He does the same. Your relationship rests inside the overlap of what you and he both want, and outside of what neither of you will allow.

The fact that he has a relationship with someone else is irrelevant, or at most... it's his concern to deal with.
 

Tinwen

Active member
Hi all,
sorry for my non-responsiveness, I've had very little internet time last week.
I'm a little calmer now in accepting that yes, a (3-way) conversation is unavoidable - we may have an opportunity to set it up in 2 or 3 weeks (vacation time...). I'm still not sure how to go about it.
I think the issue of "who should talk to Meta" depends on what kind of relationship you want to have with her going forward....
This is actually a super useful and clear point of view, thank you very much for reminding me of it. Of course, all the trouble is that what I'd like is easier said than done :eek:
It would be like, really cool, if we could be sorting out the daily stuff and not get annoyed (or worse). But it hasn't been working so far. She's very extroverted, I can't handle conflict with her, so I've let Idealist be the go-between for schedule and stuff. I don't think he's thrilled, but he's gotten used to it.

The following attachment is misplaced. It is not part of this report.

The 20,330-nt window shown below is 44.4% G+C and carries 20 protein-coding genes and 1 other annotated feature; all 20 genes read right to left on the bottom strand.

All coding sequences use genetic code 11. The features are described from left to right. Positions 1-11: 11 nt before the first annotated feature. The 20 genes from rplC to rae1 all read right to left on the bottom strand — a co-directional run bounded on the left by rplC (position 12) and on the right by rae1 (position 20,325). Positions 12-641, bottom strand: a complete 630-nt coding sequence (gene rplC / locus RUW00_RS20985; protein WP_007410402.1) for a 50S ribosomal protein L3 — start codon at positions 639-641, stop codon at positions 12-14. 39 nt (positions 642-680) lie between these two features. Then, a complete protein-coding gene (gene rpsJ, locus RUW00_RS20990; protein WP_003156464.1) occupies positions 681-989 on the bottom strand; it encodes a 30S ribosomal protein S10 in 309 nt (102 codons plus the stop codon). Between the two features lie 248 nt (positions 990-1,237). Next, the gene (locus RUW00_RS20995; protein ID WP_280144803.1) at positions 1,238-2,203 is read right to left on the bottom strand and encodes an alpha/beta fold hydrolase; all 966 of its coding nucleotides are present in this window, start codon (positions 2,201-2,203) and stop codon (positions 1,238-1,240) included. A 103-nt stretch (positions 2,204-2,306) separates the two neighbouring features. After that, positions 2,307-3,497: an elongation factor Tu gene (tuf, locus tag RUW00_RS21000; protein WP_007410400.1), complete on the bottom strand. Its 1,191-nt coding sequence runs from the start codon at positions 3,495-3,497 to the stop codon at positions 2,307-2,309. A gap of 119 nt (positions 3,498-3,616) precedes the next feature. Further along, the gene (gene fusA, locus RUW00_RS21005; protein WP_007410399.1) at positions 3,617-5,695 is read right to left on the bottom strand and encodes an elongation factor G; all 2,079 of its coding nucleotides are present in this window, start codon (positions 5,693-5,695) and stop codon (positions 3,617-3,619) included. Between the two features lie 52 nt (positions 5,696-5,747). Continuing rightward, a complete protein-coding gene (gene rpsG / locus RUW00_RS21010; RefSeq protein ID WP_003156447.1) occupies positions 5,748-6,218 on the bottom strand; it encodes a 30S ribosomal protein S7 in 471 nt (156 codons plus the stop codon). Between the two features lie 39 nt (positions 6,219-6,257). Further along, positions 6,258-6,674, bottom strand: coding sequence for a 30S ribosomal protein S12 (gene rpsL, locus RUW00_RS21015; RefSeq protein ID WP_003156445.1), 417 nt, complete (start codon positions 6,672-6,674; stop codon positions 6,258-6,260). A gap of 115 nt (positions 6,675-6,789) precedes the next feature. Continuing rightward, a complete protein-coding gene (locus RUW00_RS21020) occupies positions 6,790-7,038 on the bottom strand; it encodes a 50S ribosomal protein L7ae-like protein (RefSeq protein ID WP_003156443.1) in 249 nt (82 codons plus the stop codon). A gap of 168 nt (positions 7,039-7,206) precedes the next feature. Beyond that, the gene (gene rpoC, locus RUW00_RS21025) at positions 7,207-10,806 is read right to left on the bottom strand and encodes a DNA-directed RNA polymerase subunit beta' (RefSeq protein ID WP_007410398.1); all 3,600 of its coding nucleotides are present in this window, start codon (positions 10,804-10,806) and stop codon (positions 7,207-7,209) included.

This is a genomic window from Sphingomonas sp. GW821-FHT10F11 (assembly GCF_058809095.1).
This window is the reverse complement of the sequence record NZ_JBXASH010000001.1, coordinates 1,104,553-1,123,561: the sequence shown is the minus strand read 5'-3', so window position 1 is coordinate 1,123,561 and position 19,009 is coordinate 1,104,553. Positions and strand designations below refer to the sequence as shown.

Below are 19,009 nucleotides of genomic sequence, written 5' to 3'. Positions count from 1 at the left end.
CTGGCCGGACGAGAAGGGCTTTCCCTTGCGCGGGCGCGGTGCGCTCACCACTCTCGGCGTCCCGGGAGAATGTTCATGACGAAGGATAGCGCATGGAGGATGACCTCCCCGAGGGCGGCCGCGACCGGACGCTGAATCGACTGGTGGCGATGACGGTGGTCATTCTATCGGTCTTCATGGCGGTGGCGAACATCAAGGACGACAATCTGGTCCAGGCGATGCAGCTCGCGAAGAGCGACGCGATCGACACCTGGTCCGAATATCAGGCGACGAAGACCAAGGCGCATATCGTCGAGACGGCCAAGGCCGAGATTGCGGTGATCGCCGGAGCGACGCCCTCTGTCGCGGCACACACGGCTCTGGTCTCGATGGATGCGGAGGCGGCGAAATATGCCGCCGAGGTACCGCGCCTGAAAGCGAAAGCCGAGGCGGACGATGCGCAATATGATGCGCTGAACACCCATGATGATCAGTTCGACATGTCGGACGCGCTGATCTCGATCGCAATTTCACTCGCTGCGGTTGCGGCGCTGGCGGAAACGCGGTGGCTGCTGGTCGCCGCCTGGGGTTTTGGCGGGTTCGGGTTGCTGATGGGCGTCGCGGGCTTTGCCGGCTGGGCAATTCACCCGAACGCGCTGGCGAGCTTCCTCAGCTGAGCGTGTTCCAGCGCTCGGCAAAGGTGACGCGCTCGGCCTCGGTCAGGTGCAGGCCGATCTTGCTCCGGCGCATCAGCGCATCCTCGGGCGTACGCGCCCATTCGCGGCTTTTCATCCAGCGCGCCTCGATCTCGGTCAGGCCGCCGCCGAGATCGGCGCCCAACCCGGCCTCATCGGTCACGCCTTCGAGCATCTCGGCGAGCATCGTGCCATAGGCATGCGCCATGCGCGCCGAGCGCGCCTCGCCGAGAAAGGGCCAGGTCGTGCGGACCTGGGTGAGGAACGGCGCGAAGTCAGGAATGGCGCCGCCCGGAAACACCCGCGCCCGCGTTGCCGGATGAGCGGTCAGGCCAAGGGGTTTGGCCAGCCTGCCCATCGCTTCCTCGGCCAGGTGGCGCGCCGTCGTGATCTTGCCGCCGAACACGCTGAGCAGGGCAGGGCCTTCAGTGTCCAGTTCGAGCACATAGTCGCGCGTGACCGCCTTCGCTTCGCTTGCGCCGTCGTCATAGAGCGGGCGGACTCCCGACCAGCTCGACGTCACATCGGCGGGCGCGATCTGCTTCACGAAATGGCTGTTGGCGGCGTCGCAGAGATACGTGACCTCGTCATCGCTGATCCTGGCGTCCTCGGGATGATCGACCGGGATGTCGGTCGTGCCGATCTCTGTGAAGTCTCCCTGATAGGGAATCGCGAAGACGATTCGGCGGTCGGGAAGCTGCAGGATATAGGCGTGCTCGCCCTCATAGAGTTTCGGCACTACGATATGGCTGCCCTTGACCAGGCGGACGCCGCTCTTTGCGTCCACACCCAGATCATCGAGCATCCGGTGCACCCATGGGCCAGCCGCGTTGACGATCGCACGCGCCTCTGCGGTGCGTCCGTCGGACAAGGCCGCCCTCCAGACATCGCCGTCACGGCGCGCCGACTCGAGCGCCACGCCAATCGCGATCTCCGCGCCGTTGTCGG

But what we really do need going forward, especially if indeed children ever come to the mix, is a pretty high level of respect and trust. Amazingly, despite everything, I do still trust her with childcare - but what kind of influence she'll likely have delicately depends on the kind of relationship we'll have.
We can't have dishonesty, betrayal and old grudges in the mix, so I'm not messing with withholding information here.
 
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Tinwen

Active member
P.S.: I asked Idealist a few specific questions today, and I don't think anymore that he's omitting information on this topic. Communication is just messy (on all fronts).
 

Tinwen

Active member
Merry Christmas to everyone!
I thought I'd update on this situation. It's still a mess, but I'm learning some valuable lessons here.

So first, I must admit that a direct conversation with her was pretty much impossible for me due to my anxiety around it, so the situation stayed stuck for several months.
But we've finally met and talked a bit last week.